History Lessons

    Change, we are continually assured, is good. It is the agent of
    progress. The prime minister, Tony Blair, tells us his agenda has
    “no reverse gear”, echoing Margaret Thatcher’s iconic “the lady is
    not for turning”. With such a modernising outlook it seems the past
    can’t get a look-in.

    As it’s is all too easy to forget the past we have, for example,
    museums which can stimulate, fascinate and educate; satisfying our
    curiosity and enlarging our understanding of the past and
    present.

    And guess what? Social work has its own museum, and has done for
    nearly 30 years. But come Christmas it will have closed.

    The Heatherbank Museum of Social Work – the dream of one man –
    was founded in October 1975 by Colin Harvey, a social worker and
    lecturer who practised mostly in the voluntary sector. “His
    intention was to allow social workers in practice and in training
    to learn something about the history of their profession,” says the
    museum’s curator Alistair Ramage, a retired teacher and
    non-stipendiary Church of Scotland minister.

    Harvey originally sited the museum in his own house in
    Milngavie, seven miles north of Glasgow. A grant enabled him to buy
    a van to take the museum out to people – a practice that only
    stopped when the van finally did. Sadly, Harvey, a polio-sufferer,
    died in 1985 aged just 53. However, his wife, Rosemary, took up the
    mantle. “She wanted to appeal to a wider public than just the
    social work community and thus developed exhibitions with social
    work connections,” says Ramage, who became curator in 1993.

    The museum moved to Glasgow Caledonian University the following
    year, with the institution taking over the funding in 1996. It was
    moved to the city centre campus in 1999. “Since then we have
    operated a standard museum programme as well as providing resource
    materials for students of the university – which began the new
    social work degree this year.”

    The public gallery reflects social exclusion themes more than
    pure social work. Ramage agrees: “We identified eight areas of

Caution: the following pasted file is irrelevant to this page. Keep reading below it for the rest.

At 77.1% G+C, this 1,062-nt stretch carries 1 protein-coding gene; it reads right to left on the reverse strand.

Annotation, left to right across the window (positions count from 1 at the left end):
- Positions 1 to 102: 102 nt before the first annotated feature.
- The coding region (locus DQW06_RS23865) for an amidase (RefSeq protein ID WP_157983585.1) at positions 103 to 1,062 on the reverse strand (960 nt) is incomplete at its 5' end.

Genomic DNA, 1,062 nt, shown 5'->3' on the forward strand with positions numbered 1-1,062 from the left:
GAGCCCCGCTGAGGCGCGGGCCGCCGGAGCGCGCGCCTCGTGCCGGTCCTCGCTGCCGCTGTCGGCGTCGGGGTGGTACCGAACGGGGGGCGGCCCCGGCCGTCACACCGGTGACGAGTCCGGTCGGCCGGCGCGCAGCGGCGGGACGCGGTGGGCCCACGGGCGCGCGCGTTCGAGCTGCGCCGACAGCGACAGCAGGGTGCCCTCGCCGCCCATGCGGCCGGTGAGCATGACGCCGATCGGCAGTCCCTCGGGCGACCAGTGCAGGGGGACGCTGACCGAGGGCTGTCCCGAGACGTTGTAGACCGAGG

concern that linked into social work but which didn’t say ‘social
    work’ full stop. Originally we had sections on housing, health,
    child care, the church [the Church of Scotland is the largest
    employer of social workers in the voluntary sector], prisons and
    poorhouses – and later we included two more: disability and
    work.”

    The museum’s Scottish slant is no better exemplified than by a
    set of large, chunky keys from Barnhill, Scotland’s largest poor
    house, that tugged at my imagination in the way only history can.
    Barnhill, now long demolished, was sited but a mile away from the
    museum itself.

    There is also a strong voluntary sector link. Two street
    collecting boxes for the Royal Scottish Society for the Prevention
    of Cruelty to Children (now Children First and the equivalent of
    the NSPCC south of the border) feature foot guards from the Queen’s
    household division complete with bearskin hats and rifles. Ramage
    wondered “whether this was a slight anomaly – even if a soldier
    with a gun was thought appropriate – in Scotland you want a man in
    a kilt, surely?” The answer he discovered proved quite simple. “The
    RSSPCC wasn’t too well-off so they often bought second-hand
    collection boxes from the NSPCC down south – which was not short of
    money.”

    Sadly, the museum is also short of money. The doors will close
    for the last time on 23 December. “My responsibility on returning
    to work after Christmas is to de-commission the public gallery –
    basically putting everything into boxes,” sighs a resigned Ramage.
    “There’s a large lottery bid being put together to digitise the
    artefacts as part of move towards creating a virtual museum. The
    plan is to create in the new university building, set to open next
    summer, a ‘museum in a box’ – a large cube that a visitor can walk
    in and access the website with a few artefacts on display.”

    So from being able to touch the artefacts you will soon only be
    able to touch a screen. The future may be virtual but the past
    remains very real indeed.

     

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